A 2011 study of fire toxicity of insulating materials at the University of Central Lancashire's Centre for Fire and Hazard Science studied PIR and other commonly used materials under more realistic and wide-ranging conditions representative of a wider range of fire hazard, observing that most fire deaths resulted from toxic product inhalation. The study evaluated the degree to which toxic products were released, looking at toxicity, time-release profiles, and lethality of doses released, in a range of flaming, non-flaming, and poorly ventilated fires, and concluded that PIR generally released a considerably higher level of toxic products than the other insulating materials studied (PIR > PUR > EPS > PHF; glass and stone wools also studied).[7] In particular, hydrogen cyanide is recognised as a significant contributor to the fire toxicity of PIR (and PUR) foams.[8]

Despite this PIR insulation is generally regarded as being more fire resistant than PUR insulation.[9]

PIR insulation board (cited as the FR5000 product of Celotex, a Saint-Gobain company) was proposed to be used externally in the refurbishment of Grenfell Tower, London, with vertical and horizontal runs of 100 mm and 150 mm thickness respectively;[10] subsequently "Ipswich firm Celotex confirmed it provided insulation materials for the refurbishment."[11] On 14 June 2017 the block of flats, within 15 minutes, was enveloped in flames from the fourth floor to the top 24th floor. The causes of the rapid spread of fire up the outside of the building have yet to be established.[12] Flames can occupy the cavity between the insulation material and the cladding, and be drawn upwards by convection, elongating to create secondary fires, and do so "regardless of the materials used to line the cavities".[13]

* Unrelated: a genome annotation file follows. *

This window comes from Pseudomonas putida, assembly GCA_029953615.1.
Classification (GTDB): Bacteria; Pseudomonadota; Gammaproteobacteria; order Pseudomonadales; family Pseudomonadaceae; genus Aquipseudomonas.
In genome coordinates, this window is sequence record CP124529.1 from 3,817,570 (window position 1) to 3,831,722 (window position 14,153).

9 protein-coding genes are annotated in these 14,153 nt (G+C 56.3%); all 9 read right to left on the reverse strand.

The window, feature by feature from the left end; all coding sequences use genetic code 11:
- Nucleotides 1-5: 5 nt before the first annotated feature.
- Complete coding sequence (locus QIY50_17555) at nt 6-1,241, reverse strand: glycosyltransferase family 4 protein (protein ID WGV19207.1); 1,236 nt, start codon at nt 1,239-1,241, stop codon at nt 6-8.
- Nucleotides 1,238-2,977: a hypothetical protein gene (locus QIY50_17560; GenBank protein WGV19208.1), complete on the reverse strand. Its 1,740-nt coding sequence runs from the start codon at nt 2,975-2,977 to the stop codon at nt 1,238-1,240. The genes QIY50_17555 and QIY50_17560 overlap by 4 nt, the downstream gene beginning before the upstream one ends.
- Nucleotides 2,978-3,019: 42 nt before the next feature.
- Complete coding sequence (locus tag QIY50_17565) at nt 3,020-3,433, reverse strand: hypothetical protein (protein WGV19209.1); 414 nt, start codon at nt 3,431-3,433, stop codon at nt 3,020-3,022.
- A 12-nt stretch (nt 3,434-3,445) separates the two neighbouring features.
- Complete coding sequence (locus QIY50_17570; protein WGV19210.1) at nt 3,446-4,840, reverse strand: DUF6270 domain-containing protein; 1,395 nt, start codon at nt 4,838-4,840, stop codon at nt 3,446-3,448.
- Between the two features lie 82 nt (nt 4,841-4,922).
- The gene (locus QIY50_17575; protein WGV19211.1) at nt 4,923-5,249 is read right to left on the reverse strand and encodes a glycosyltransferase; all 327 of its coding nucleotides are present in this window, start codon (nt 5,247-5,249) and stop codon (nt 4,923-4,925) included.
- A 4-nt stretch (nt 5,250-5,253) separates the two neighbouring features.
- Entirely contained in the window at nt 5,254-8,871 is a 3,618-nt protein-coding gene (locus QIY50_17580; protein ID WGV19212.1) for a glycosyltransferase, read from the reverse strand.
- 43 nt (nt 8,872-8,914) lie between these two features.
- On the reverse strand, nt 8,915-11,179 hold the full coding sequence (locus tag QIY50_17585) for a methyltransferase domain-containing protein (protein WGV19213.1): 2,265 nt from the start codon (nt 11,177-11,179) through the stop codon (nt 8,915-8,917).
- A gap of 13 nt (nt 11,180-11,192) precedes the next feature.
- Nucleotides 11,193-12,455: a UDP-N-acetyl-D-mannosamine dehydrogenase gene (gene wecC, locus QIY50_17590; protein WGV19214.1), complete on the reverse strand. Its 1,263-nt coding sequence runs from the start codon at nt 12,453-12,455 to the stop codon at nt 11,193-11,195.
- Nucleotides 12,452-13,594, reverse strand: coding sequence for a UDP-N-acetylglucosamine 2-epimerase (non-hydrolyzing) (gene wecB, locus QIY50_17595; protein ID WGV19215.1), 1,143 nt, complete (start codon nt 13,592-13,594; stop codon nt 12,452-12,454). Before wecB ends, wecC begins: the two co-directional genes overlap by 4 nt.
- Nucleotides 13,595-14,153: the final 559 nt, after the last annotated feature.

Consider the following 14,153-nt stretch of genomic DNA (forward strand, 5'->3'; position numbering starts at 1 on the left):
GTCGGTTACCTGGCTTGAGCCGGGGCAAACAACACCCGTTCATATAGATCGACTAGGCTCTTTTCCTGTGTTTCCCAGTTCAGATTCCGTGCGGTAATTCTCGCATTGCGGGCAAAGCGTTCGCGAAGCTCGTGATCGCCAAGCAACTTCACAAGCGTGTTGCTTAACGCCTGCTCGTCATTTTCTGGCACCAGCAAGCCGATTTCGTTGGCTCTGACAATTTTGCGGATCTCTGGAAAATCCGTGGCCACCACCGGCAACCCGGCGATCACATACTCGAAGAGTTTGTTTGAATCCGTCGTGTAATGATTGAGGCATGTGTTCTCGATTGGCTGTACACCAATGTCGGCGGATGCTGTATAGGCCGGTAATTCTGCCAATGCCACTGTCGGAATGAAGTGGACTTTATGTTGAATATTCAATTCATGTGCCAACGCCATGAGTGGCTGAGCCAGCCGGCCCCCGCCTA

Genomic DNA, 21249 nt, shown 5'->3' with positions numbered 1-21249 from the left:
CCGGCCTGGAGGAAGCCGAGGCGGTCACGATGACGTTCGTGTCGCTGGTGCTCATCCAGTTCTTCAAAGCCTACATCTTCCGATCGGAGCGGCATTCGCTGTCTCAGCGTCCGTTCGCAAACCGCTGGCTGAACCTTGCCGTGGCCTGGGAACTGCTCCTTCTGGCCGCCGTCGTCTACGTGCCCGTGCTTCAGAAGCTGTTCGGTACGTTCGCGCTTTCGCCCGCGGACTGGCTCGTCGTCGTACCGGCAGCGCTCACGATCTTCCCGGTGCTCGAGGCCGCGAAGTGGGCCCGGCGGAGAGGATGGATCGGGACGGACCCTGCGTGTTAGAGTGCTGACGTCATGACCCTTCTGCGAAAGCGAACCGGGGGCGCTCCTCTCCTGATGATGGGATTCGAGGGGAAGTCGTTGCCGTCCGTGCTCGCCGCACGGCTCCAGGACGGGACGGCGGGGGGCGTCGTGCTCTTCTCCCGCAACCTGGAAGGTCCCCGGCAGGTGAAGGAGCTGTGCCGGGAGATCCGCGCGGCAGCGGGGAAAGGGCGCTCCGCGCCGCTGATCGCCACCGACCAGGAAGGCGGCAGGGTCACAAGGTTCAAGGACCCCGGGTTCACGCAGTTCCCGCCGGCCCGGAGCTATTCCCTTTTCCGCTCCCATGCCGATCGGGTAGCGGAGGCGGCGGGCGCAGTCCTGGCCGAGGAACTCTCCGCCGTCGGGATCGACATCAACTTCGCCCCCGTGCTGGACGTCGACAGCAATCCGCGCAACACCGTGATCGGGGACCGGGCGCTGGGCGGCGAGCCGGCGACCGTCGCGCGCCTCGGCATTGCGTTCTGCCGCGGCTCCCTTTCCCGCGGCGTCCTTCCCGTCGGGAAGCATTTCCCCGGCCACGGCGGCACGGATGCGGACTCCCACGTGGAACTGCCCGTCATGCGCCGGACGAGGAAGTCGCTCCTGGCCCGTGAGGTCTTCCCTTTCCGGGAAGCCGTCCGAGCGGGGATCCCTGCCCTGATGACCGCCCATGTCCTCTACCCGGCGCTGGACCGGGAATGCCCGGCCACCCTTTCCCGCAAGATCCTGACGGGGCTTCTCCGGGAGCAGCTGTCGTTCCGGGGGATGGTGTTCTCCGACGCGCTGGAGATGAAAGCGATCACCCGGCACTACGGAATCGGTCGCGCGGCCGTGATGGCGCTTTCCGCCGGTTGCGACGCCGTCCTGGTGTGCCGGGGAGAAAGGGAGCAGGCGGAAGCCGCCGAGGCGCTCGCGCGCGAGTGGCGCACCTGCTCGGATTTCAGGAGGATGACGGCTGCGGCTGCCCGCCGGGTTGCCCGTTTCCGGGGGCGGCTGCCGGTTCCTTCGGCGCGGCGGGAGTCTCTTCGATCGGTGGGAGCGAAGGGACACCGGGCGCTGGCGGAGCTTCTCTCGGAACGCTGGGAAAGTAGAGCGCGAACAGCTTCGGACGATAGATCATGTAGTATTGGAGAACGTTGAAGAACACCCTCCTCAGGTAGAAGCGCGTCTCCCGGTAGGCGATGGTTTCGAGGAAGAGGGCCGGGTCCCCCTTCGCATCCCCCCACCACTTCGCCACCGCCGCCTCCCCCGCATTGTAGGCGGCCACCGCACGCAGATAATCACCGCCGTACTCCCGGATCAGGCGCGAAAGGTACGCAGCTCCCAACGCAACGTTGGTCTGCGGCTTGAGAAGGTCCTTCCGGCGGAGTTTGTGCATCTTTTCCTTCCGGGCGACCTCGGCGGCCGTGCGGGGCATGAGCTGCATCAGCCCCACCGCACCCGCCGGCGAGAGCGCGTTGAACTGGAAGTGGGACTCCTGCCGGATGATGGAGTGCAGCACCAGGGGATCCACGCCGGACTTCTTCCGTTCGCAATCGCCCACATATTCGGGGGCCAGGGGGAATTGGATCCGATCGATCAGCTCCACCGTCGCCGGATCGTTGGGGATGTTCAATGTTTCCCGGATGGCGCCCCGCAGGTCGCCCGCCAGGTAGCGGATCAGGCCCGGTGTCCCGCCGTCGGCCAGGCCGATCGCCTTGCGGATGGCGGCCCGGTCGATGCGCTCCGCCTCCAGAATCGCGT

1. ^ Building Science Corporation (January 2007). "Guide to Insulating Sheathing" (PDF). p. 6.
  2. ^ Celotex GA4000 PIR specification
  3. ^ Gite, V. V., Mahulikar, P. P., & Hundiwale, D. G. (2010). Preparation and properties of polyurethane coatings based on acrylic polyols and trimer of isophorone diisocyanate. Progress in Organic coatings, 68(4), 307-312.